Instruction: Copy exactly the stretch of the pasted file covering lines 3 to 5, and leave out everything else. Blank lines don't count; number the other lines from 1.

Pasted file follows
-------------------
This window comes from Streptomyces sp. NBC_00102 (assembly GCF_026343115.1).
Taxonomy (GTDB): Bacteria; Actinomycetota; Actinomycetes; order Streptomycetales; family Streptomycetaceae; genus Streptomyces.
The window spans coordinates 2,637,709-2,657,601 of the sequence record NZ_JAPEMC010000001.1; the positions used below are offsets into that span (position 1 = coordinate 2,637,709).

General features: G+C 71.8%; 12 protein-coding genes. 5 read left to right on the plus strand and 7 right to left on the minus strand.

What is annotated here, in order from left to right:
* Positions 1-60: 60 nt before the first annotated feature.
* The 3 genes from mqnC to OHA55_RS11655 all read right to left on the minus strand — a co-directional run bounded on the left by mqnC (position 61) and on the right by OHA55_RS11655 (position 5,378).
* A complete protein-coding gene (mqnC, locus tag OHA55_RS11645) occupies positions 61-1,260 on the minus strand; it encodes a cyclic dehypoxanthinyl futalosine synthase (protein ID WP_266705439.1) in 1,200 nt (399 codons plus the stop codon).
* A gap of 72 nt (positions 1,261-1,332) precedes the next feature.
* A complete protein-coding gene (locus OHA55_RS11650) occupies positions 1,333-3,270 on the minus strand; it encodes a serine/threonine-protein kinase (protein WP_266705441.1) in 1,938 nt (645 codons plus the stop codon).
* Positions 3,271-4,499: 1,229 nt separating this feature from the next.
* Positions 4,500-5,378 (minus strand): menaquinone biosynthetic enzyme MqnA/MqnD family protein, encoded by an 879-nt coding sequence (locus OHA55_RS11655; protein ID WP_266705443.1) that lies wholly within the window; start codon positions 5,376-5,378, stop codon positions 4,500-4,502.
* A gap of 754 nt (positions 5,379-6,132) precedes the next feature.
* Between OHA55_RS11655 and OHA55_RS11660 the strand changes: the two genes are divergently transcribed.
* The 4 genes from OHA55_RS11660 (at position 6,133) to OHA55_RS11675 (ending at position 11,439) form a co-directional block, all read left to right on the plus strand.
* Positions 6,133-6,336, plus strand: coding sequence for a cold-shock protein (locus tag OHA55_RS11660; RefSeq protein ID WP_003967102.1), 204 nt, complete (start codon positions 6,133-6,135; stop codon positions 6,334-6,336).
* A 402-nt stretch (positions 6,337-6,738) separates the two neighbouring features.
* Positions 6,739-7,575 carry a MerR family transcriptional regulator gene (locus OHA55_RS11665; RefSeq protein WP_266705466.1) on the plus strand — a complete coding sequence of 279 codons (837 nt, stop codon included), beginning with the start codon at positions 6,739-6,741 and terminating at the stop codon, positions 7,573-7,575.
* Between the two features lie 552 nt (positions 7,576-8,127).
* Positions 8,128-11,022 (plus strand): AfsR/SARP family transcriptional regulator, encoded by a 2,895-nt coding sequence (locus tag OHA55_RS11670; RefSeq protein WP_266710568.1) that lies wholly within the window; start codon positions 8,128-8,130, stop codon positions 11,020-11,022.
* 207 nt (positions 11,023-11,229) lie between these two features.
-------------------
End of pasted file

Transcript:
The window spans coordinates 2,637,709-2,657,601 of the sequence record NZ_JAPEMC010000001.1; the positions used below are offsets into that span (position 1 = coordinate 2,637,709).

General features: G+C 71.8%; 12 protein-coding genes. 5 read left to right on the plus strand and 7 right to left on the minus strand.

What is annotated here, in order from left to right: